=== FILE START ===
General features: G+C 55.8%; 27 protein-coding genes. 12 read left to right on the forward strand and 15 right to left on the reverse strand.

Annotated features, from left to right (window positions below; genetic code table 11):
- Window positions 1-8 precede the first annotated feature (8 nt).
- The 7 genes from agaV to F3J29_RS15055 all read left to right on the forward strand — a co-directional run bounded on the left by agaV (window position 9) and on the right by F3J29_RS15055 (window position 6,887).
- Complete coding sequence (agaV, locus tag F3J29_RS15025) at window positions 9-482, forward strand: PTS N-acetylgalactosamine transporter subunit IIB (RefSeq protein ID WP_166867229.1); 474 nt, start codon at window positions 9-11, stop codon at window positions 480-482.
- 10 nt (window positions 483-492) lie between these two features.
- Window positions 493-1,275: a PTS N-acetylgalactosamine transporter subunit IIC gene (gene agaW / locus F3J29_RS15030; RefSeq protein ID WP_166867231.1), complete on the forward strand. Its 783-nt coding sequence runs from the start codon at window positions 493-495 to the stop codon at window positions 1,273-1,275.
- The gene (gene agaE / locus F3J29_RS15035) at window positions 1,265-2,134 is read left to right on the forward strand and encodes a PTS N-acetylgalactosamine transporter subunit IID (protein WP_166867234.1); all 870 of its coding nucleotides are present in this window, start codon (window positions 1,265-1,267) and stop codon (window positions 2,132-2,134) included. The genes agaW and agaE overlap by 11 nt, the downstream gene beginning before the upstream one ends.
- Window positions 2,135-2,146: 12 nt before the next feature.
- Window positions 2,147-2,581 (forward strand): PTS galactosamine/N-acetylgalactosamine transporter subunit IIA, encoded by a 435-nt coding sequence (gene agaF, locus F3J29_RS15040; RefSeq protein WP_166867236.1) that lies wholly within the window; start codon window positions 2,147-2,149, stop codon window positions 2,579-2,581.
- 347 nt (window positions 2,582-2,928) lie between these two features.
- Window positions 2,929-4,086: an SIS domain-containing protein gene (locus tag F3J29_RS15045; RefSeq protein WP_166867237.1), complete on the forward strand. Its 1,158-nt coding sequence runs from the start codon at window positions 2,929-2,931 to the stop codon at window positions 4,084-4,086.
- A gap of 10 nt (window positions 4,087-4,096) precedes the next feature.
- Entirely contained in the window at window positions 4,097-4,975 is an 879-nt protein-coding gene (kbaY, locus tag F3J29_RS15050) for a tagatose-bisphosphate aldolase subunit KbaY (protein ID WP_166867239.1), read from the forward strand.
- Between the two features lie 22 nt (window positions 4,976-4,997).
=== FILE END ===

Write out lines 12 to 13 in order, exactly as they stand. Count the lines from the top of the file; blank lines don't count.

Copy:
- Window positions 2,929-4,086: an SIS domain-containing protein gene (locus tag F3J29_RS15045; RefSeq protein WP_166867237.1), complete on the forward strand. Its 1,158-nt coding sequence runs from the start codon at window positions 2,929-2,931 to the stop codon at window positions 4,084-4,086.
- A gap of 10 nt (window positions 4,087-4,096) precedes the next feature.